CC BY-NC-ND 4.0 · Int Arch Otorhinolaryngol 2019; 23(03): e254-e255
DOI: 10.1055/s-0039-1692980
Editorial
Thieme Revinter Publicações Ltda Rio de Janeiro, Brazil

Hearing Health: A Major Concern for the 21st Century

1  Otolaryngological Department, School of Medicine, University of São Paulo, São Paulo, SP, Brazil
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2  Postgraduate Program, Otolaryngological Department, School of Medicine, University of São Paulo, São Paulo, SP, Brazil
› Author Affiliations
Further Information

Publication History

Publication Date:
26 July 2019 (online)

  

The results of the most recent studies on Global Burden of Disease (GBD) indicate a growing and, now, alarming burden of hearing loss.

Researches involved in hearing loss are being targeted to provide detailed information that decision-makers need to position hearing loss among health care priorities; to present best practices for hearing health care; to indicate the many additional conditions of change for hearing healthcare around the world; and to offer recommendations to first stop the burden of hearing loss growth and then to reduce it.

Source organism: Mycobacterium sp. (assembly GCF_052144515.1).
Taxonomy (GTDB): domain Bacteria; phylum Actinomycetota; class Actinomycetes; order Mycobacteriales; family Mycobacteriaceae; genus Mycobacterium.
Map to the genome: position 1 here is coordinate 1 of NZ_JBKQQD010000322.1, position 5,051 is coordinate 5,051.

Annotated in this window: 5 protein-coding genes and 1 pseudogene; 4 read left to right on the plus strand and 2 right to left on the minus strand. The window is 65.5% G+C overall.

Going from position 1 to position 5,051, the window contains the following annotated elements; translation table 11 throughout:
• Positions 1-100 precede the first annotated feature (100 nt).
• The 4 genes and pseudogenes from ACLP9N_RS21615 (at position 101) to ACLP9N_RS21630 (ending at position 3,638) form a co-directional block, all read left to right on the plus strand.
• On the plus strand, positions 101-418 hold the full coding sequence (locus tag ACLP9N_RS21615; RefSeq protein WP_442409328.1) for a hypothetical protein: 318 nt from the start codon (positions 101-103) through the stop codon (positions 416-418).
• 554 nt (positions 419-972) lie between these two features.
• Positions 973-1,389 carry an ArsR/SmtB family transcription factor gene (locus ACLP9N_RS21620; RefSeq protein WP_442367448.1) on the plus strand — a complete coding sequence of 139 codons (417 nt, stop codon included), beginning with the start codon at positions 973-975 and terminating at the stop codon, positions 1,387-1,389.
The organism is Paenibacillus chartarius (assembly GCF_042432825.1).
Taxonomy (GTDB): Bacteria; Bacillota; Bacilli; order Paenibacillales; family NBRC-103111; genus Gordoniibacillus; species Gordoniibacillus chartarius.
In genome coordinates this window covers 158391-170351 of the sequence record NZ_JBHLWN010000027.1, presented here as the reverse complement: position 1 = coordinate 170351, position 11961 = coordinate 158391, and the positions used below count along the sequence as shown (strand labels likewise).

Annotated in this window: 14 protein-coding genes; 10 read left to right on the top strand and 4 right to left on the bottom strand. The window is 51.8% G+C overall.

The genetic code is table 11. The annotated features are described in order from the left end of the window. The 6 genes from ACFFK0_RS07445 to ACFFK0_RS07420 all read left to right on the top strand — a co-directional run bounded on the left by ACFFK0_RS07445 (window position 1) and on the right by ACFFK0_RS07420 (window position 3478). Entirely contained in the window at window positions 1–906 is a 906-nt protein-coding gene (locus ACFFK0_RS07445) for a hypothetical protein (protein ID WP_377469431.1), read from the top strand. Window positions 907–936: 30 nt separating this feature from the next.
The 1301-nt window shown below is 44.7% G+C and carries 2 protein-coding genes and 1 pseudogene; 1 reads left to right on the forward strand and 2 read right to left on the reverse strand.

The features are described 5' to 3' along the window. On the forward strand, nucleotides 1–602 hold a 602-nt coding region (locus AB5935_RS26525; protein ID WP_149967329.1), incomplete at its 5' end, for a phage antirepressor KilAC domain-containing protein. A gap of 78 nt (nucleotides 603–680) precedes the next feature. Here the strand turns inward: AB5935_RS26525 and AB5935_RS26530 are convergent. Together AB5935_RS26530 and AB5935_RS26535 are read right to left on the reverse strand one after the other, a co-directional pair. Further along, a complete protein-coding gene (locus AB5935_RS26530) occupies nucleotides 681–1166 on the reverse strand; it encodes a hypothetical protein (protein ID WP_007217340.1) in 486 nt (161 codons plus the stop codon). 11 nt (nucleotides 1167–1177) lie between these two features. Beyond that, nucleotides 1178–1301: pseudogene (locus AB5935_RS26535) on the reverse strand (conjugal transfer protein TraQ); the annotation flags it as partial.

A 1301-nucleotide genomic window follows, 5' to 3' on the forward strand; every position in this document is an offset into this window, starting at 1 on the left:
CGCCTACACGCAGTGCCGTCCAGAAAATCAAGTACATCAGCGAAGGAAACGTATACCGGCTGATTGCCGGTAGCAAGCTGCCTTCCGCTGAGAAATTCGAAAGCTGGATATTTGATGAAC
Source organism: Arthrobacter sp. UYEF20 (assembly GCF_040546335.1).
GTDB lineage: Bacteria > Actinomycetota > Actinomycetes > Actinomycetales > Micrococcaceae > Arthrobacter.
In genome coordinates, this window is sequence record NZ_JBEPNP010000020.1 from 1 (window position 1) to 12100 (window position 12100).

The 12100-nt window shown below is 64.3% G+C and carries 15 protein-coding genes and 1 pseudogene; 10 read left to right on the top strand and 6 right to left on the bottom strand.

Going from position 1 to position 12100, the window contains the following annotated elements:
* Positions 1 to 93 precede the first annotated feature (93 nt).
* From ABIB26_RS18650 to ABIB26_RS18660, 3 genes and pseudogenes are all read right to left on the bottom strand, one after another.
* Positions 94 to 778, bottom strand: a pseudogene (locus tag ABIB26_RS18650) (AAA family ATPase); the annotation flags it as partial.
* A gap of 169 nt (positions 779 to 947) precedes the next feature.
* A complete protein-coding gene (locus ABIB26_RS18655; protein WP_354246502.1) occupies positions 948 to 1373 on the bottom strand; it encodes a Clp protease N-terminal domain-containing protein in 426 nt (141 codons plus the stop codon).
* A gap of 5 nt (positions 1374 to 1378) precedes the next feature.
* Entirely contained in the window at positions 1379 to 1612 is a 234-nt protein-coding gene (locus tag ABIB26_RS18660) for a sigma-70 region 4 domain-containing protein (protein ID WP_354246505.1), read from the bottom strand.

One of the key drivers of economic vitality is an educated and healthy workforce. In addition, the proportions of jobs that depend on spoken communication or on high literacy, or on both, are high, and are growing rapidly worldwide.

The important points to consider are:

  • The absence or substantial attenuation of auditory input to the brain alters the connectivity and processing of the brain, especially before the age of 3 years old, and perhaps again after the age of 60 years old.

  • Children with severe or with a considerable degree of hearing loss have a lower literacy level than their listening peers, and their educational achievements are severely compromised.

  • Most adults with disabling hearing loss have a feeling of deep isolation and, typically, distance themselves from society, and even from family interactions.

  • Many people with hearing loss try to hide it, because it is commonly associated with aging and low intelligence. Stigma can prevent treatment and greatly reduce self-esteem.

Psychological illnesses are more prevalent in individuals with hearing loss than in the general population.

  • A growing number of significant associations have been demonstrated between hearing loss in older people (aged ≥ 60 years old) and several negative health outcomes, including associations between hearing loss and dementia.